The Globe asked each of the lifetime achievement recipients how they decided to start on an artistic career.
Tom Jackson is an actor, singer-songwriter and producer who also raises money
for food banks through benefit concerts.
“In the mid sixties and early seventies, there were great songwriters who influenced the world: Paul Simon, Buffy Sainte-Marie, Kris Kristofferson, Joan Baez. There was a radical, sometimes militant movement surfacing in North America (the American Indian Movement, the Red Power Movement). These were changing times for ‘Indian’ people – a chance to stand up and fight for your rights as a human being. I had to choose a weapon. Ballads or bullets. I chose ballads.”
Blue Rodeo’s Greg Keelor
Greg Keelor is one of the founding members of Blue Rodeo, the Canadian rock band that has sold more than four million records and won 11 Juno awards.
“When Jim [Cuddy] and I returned to Toronto in 1984, we went looking for Cleave [Anderson – the band’s original drummer] and found him in a bar on Yonge Street. Then we ran an ad in Now magazine that said, ‘If you’ve dropped acid 20 times, lost three or four years to booze and can still manage to keep time, call Jim or Greg.’ Bazil Donovan answered that ad and we had ourselves a bass player. [Former keyboardist] Bobby Wiseman was the younger brother of a friend of ours in New York and had an old Ace Tone organ in his basement that he’d never played. He brought it to a rehearsal and the band was born.”
Dancer Louise Lecavalier was “the blond tornado” at La La La Human Steps for 20 years; since 1999 she has worked as an independent artist.
“I never decided to pursue a career in the arts – someone can call it a career now when looking back and from outside. But in fact I just happily, arduously and without compromise spent my life learning how to live through dance. This particular art form fascinates me with its pure, complex, simple way of communication and keeps revealing things to me because I totally give myself to it, making it possible for me to find greater beauty in life and getting me slowly, I hope, to a broader, deeper understanding of myself, of others and of the wild world we live in.”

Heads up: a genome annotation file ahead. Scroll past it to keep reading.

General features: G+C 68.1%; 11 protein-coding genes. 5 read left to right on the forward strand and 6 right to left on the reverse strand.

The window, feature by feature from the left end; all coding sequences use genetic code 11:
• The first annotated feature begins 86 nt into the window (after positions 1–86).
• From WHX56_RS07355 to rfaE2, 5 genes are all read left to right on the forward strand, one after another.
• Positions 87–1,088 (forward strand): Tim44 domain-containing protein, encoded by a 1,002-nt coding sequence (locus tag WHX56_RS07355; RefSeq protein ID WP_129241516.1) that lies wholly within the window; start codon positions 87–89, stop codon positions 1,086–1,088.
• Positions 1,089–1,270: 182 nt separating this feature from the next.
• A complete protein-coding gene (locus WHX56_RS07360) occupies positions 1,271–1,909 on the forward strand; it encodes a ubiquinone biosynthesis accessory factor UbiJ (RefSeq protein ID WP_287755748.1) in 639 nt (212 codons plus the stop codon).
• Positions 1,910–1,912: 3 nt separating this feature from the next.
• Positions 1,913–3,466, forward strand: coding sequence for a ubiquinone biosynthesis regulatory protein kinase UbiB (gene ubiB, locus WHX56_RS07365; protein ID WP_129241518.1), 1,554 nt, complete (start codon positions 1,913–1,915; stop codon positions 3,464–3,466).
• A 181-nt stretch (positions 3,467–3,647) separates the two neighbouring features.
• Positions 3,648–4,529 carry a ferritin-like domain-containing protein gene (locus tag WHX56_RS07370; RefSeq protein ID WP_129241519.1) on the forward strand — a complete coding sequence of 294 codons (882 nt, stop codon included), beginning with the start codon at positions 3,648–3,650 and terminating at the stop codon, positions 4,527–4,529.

Anik Bissonnette has worked as a principal dancer with Les Grands Ballets Canadiens since 1990.
“I don’t recall any great revelation or illumination. Maybe because an artist’s life is not a question of choice nor a calling from the outside; it’s more like a given, something incontestable.
“I chose this career because it was simply impossible for me to chose anything else. Just as I did not decide to be a woman, I never decided to be a dancer. I just was one.” Translated from French
Brent Carver is a Tony Award-winning stage actor whose 40-year career has taken him from the Stratford Festival to Broadway and back again.
“I’ve always known I wanted to be a part of the arts in some form, whether it was through music or with the theatre … there was a moment in high school when a troupe of actors from Vancouver called Playhouse Holiday came to our school and put on a performance about Bobby [Kennedy] and John F. Kennedy and Martin Luther King. They travelled, with all their gear, in a small bus.
“The way the six actors transformed the school gymnasium through a combination of their music, the immediacy of the text, what they were wearing – it felt so magical, inspiring and present. Who knew that my first professional job almost four years later would be touring southern British Columbia with Playhouse Holiday.”
Janine Sutto has enjoyed a 70-year-career as one of Quebec’s best loved actresses.
“As a little girl, I delighted in putting on shows. Not about me, but about other characters. It’s others who interest me. That continued throughout my life and I became an actress. Human beings, good or bad, intrigue me as much as ever.” Translated from French
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